The methods weren't pretty and the guest quarters where Mssrs Slobodan Milosevic, Franjo Tujdman and Alia Izetbegovic were holed up for a month had less charm than a Day's Inn. But it worked. Peace, albeit uneasy and massively policed, came to Bosnia.
Fast forward three years to unending bloodshed in Kosovo, and another Balkan peace conference convened 10 days ago near Paris. After the unsubtle flexing of American military muscle, this was l'heure de l'Europe . If Dayton was a warning, Rambouillet has been a promise.
"Look around you and just imagine," the setting of this Balkan conference tells Serbs and Kosovo Albanians over the past two weeks: "Be reasonable, settle your differences and you too could have a share of this. You too could join rich, civilised and refined Europe."
And most tempting it has been. A gorgeous palace where French kings once sported and where Napoleon spent his final nights before being shipped to St Helena, buried in the French countryside.
A small French town whose high street (here named, inevitably, Rue Charles de Gaulle) boasts cosy restaurants where you eat like a king for pounds 10 a head, not to mention a cheese shop to pale anything in Jermyn Street SW1.
And thus it was inside the chateau: gilt and crystal chandeliers, and a magnificent panelled dining room where the Elysee caterer Lenotre laid out its offerings in a sumptuous daily buffet. For people brought up on grittier Balkan fare, this must have been paradise indeed.
La bonne table, (though cheeseburgers did appear on the second Monday), a wide selection of vins most of them grands, and fine and aromatic cognacs: le doux pays de France in her full seductive splendour. And by all accounts, the mortal enemies took to it like ducks to water.
"Don't weigh the results when it's all over, just weigh the delegates," was one shrewd diplomat's quip. But did it work? No, or rather not yet - for even in the politics of the Balkans, the possibility of a rush of good sense in the next 48 hours cannot quite be ruled out.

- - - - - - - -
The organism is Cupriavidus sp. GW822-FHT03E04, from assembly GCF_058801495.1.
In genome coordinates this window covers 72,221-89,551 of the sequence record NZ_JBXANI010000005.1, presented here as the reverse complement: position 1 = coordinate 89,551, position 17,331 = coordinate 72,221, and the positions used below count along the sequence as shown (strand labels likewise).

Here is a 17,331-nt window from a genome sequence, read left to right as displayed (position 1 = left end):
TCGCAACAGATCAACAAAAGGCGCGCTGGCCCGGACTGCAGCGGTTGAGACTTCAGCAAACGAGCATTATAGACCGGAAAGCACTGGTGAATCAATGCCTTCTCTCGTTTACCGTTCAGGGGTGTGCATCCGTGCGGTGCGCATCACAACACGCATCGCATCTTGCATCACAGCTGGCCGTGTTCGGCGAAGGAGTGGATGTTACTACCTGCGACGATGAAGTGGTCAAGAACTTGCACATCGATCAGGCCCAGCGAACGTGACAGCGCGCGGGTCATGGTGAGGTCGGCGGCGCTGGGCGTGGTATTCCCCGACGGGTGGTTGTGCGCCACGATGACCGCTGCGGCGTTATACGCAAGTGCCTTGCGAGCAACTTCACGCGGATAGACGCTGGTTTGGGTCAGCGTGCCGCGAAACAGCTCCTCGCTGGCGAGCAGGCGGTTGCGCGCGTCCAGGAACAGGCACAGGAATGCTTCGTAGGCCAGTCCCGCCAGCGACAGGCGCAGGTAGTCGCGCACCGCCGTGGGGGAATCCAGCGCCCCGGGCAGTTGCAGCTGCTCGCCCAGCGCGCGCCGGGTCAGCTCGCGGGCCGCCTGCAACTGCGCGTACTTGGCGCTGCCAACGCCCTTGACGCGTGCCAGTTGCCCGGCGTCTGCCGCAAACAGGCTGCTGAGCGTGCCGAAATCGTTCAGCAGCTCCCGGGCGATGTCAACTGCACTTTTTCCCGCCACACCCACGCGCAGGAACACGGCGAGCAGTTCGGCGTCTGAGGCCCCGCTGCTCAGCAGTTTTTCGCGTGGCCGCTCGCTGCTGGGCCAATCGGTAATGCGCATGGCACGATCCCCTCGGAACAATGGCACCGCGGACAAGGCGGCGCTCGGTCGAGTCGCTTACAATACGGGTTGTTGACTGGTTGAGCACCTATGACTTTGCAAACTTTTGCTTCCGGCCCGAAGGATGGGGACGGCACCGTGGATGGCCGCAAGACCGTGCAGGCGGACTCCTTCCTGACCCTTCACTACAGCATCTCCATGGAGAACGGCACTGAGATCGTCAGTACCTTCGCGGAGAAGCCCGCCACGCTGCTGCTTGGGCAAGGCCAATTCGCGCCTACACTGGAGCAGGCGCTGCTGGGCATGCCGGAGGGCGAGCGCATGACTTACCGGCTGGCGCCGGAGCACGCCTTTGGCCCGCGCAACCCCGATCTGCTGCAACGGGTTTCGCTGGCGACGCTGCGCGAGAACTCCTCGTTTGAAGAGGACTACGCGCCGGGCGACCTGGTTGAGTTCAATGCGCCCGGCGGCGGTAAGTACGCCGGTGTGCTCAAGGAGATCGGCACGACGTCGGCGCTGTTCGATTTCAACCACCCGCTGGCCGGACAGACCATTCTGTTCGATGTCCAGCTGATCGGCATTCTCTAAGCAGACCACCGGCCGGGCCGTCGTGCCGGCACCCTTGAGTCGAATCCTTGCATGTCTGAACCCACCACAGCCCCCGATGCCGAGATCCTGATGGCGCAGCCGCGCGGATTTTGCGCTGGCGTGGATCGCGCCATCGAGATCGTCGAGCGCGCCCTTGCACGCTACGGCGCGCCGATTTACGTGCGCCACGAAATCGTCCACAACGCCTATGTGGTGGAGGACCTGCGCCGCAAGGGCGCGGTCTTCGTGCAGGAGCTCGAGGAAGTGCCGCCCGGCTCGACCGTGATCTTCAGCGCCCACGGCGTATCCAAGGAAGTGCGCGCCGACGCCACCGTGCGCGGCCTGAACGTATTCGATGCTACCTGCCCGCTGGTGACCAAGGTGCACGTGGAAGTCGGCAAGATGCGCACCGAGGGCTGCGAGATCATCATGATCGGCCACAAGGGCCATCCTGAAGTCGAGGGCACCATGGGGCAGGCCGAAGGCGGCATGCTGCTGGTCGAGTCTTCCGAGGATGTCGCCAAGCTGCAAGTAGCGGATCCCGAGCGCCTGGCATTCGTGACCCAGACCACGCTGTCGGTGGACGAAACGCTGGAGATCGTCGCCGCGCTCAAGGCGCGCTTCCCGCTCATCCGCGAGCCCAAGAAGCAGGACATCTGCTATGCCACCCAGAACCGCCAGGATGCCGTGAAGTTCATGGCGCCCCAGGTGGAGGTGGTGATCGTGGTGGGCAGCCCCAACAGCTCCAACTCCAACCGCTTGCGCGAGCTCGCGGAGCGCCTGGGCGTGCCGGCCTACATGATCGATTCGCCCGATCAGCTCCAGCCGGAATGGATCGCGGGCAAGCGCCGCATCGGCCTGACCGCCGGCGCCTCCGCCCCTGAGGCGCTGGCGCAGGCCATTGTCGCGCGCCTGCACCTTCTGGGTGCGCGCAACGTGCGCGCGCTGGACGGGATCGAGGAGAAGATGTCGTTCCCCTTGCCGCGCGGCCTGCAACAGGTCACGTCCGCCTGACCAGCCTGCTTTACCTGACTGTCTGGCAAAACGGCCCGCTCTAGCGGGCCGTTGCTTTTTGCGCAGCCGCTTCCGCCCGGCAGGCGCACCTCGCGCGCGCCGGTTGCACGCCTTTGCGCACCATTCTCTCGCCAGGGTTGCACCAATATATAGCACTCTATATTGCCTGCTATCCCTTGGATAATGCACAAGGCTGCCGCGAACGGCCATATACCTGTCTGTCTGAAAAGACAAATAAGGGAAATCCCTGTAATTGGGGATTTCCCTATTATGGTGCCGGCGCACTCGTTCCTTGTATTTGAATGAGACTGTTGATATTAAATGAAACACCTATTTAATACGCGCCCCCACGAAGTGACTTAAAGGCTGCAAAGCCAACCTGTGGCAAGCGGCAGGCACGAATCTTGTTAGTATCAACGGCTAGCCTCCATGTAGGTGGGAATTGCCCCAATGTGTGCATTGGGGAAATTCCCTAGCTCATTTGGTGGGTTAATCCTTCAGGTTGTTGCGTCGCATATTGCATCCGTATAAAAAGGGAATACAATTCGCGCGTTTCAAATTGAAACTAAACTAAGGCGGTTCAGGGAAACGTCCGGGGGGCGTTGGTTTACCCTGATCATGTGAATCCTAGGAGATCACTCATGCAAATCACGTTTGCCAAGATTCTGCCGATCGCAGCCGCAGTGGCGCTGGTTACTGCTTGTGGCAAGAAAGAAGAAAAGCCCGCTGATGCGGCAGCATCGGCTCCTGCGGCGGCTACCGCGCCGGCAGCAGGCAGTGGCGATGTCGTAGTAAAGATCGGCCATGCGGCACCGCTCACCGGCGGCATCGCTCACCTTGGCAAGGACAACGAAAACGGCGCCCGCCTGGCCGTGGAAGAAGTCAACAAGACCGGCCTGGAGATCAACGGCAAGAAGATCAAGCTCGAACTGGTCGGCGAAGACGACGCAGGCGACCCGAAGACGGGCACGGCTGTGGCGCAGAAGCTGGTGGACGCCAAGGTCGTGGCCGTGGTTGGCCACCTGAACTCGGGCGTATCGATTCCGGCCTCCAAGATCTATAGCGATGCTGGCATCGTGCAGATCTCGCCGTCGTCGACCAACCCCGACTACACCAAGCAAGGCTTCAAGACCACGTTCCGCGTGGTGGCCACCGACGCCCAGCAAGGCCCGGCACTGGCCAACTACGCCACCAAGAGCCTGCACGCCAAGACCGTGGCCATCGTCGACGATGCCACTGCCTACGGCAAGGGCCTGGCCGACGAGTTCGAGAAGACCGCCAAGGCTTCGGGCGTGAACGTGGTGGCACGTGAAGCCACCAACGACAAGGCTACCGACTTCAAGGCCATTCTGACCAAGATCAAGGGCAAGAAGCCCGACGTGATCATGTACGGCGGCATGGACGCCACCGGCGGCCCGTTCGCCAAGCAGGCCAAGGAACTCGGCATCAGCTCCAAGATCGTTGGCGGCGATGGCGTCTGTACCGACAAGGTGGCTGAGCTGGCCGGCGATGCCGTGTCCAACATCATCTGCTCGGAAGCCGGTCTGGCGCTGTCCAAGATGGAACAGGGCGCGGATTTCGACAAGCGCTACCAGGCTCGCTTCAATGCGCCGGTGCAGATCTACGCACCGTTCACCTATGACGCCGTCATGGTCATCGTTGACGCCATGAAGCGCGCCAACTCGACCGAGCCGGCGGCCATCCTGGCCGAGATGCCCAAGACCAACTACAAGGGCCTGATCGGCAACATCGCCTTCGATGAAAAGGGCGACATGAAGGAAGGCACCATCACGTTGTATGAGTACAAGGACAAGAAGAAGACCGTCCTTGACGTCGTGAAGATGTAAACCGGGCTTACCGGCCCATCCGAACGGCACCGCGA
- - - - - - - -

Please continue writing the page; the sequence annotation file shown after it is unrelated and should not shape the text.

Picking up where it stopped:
This has been a peace conference like few others. For one thing, the two sides show no real sign of even wanting to make peace. Barring a couple of occasions, at the opening ceremony and when Madeleine Albright was in town 10 days ago, the Serbs and Albanians haven't even negotiated face- to-face. Instead they have remained on separate floors, with American, European and Russian mediators ferrying proposals and counterproposals between them.
Above them, on the third floor, the six countries of the Contact Group each had their own office, monitoring proceedings. Sometimes, queueing for the buffet, Serb and Albanian might find themselves side by side. But as soon as they had heaped their plates, they retreated to different tables, divided by a few yards of space but by a chasm of hostility and suspicion.
And the segregation was as well. One day Hashim Thaqi, of the Kosovo Liberation Army and a leading negotiator for the ethnic Albanians, emerged from the chateau to hold a press conference in a cramped bar's even more cramped rear section (the French having with impeccable Gallic logic laid on a conference whose importance they proclaimed daily to the world, but failing to provide even a single extra telephone line or workspace for the reporters sent to cover it).
One of his Serb opposite numbers, Thaqi said, "threatened to kill me" if the Albanians didn't accept the deal on offer. Had they talked directly across a table, the room might have been knee deep in corpses after half an hour.
So much, though, for the notion of peace talks cut off from the outside. It is true that apart from odd forays like Mr Thaqi's the participants mostly stayed behind the barred gates of the chateau estate, its perimeter guarded by cohorts of CRS riot police. But the mobile phones kept buzzing and beeping, fuelling a spin war fought out in the Serb and Albanian press at home. Dayton, where the US military was seriously into the business of holding hostages, was a Trappist monastery in comparison.